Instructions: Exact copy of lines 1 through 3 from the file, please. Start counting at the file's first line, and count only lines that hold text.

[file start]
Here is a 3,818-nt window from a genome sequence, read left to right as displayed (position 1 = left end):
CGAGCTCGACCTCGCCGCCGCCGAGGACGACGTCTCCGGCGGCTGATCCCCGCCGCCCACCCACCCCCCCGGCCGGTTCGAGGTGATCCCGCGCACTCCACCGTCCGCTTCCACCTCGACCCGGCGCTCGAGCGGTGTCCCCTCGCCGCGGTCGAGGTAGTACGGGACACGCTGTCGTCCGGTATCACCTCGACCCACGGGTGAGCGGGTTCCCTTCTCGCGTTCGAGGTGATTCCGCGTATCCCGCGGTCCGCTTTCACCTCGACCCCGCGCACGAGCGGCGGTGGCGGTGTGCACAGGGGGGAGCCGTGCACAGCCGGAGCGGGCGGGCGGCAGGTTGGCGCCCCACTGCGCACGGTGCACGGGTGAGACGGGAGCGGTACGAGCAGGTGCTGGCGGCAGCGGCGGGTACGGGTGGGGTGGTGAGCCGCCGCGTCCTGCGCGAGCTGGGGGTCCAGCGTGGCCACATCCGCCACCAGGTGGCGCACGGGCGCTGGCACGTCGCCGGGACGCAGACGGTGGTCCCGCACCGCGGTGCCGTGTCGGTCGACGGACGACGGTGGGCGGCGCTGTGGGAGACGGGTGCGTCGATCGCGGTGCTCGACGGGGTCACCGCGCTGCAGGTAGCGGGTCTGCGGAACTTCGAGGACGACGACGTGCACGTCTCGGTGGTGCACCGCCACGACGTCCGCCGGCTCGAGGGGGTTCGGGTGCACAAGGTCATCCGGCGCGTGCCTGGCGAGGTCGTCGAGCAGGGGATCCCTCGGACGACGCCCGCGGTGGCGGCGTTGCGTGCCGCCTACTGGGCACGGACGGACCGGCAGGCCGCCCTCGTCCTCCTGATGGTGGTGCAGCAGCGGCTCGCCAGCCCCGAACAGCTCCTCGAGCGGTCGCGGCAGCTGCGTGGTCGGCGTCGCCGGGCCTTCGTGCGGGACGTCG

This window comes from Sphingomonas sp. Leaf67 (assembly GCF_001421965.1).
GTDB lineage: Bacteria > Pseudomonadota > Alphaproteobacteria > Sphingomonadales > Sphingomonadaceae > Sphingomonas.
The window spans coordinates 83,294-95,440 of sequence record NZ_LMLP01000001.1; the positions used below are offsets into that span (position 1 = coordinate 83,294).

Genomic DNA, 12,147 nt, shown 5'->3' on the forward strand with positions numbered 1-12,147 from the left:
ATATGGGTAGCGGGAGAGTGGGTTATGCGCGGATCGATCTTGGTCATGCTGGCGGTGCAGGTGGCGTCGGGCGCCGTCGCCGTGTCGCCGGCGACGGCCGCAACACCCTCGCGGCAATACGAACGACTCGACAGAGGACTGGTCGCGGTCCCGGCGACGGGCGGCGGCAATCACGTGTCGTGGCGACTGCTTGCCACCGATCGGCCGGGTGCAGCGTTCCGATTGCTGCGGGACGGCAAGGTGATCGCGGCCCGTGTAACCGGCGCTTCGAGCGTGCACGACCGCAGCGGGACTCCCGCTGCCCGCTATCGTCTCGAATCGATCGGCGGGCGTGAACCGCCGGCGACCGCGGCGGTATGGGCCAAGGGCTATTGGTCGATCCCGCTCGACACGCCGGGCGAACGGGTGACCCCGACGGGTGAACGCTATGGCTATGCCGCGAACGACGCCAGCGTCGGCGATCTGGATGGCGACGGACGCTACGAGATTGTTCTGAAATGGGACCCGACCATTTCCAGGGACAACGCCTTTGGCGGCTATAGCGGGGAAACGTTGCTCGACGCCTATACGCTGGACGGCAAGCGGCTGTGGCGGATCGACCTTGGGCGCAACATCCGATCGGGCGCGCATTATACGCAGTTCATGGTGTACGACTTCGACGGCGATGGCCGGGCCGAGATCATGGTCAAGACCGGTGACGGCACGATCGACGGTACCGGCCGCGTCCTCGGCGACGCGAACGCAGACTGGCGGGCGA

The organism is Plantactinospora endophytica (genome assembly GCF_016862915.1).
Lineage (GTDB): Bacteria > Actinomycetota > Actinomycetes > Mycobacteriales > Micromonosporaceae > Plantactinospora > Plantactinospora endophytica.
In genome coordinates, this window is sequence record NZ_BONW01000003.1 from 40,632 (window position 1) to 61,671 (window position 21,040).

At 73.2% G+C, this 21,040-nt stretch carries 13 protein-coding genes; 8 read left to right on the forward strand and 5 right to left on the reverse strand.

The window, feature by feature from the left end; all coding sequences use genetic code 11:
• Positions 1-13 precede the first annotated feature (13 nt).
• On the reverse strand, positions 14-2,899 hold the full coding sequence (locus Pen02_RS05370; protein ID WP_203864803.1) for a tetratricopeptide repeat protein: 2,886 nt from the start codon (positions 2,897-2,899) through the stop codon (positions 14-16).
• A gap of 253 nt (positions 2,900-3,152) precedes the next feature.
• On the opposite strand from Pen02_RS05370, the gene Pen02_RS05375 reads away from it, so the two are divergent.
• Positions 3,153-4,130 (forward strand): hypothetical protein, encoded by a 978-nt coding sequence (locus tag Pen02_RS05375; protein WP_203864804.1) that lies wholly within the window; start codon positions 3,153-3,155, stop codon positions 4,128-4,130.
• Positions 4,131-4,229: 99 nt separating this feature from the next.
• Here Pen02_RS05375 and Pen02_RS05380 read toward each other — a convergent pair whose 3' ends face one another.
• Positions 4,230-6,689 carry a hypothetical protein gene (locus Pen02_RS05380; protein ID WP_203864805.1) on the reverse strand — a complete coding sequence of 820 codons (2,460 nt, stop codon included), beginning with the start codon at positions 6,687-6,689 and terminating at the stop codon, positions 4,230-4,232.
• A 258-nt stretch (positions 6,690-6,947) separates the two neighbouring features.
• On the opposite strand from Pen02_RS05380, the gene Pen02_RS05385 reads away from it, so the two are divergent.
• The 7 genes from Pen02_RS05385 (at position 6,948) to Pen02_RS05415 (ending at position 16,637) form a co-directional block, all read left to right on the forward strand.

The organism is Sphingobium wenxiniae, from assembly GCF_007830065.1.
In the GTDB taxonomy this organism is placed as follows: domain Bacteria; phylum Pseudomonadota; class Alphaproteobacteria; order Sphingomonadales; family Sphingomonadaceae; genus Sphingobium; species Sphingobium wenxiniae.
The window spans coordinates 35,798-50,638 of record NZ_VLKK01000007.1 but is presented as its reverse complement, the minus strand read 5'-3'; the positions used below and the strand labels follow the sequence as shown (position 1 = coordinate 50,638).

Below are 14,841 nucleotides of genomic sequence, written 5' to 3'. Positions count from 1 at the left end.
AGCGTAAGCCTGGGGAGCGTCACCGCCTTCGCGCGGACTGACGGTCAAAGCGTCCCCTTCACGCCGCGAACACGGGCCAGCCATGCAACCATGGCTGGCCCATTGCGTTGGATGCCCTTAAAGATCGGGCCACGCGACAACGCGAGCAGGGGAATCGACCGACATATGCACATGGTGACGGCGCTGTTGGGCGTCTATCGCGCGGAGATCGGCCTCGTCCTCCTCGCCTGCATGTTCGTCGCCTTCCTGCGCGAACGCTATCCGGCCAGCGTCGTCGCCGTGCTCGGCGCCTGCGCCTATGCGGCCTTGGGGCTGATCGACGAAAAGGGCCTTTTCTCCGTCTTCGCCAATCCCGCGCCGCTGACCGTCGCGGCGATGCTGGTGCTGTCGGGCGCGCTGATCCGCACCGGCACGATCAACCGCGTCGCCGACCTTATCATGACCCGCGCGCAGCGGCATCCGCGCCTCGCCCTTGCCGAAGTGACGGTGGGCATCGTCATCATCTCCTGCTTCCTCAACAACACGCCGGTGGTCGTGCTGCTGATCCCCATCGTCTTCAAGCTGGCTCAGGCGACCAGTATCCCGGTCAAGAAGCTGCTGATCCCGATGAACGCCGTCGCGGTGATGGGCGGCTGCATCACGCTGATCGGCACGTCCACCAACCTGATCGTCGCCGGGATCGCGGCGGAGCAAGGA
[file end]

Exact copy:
Here is a 3,818-nt window from a genome sequence, read left to right as displayed (position 1 = left end):
CGAGCTCGACCTCGCCGCCGCCGAGGACGACGTCTCCGGCGGCTGATCCCCGCCGCCCACCCACCCCCCCGGCCGGTTCGAGGTGATCCCGCGCACTCCACCGTCCGCTTCCACCTCGACCCGGCGCTCGAGCGGTGTCCCCTCGCCGCGGTCGAGGTAGTACGGGACACGCTGTCGTCCGGTATCACCTCGACCCACGGGTGAGCGGGTTCCCTTCTCGCGTTCGAGGTGATTCCGCGTATCCCGCGGTCCGCTTTCACCTCGACCCCGCGCACGAGCGGCGGTGGCGGTGTGCACAGGGGGGAGCCGTGCACAGCCGGAGCGGGCGGGCGGCAGGTTGGCGCCCCACTGCGCACGGTGCACGGGTGAGACGGGAGCGGTACGAGCAGGTGCTGGCGGCAGCGGCGGGTACGGGTGGGGTGGTGAGCCGCCGCGTCCTGCGCGAGCTGGGGGTCCAGCGTGGCCACATCCGCCACCAGGTGGCGCACGGGCGCTGGCACGTCGCCGGGACGCAGACGGTGGTCCCGCACCGCGGTGCCGTGTCGGTCGACGGACGACGGTGGGCGGCGCTGTGGGAGACGGGTGCGTCGATCGCGGTGCTCGACGGGGTCACCGCGCTGCAGGTAGCGGGTCTGCGGAACTTCGAGGACGACGACGTGCACGTCTCGGTGGTGCACCGCCACGACGTCCGCCGGCTCGAGGGGGTTCGGGTGCACAAGGTCATCCGGCGCGTGCCTGGCGAGGTCGTCGAGCAGGGGATCCCTCGGACGACGCCCGCGGTGGCGGCGTTGCGTGCCGCCTACTGGGCACGGACGGACCGGCAGGCCGCCCTCGTCCTCCTGATGGTGGTGCAGCAGCGGCTCGCCAGCCCCGAACAGCTCCTCGAGCGGTCGCGGCAGCTGCGTGGTCGGCGTCGCCGGGCCTTCGTGCGGGACGTCG

This window comes from Sphingomonas sp. Leaf67 (assembly GCF_001421965.1).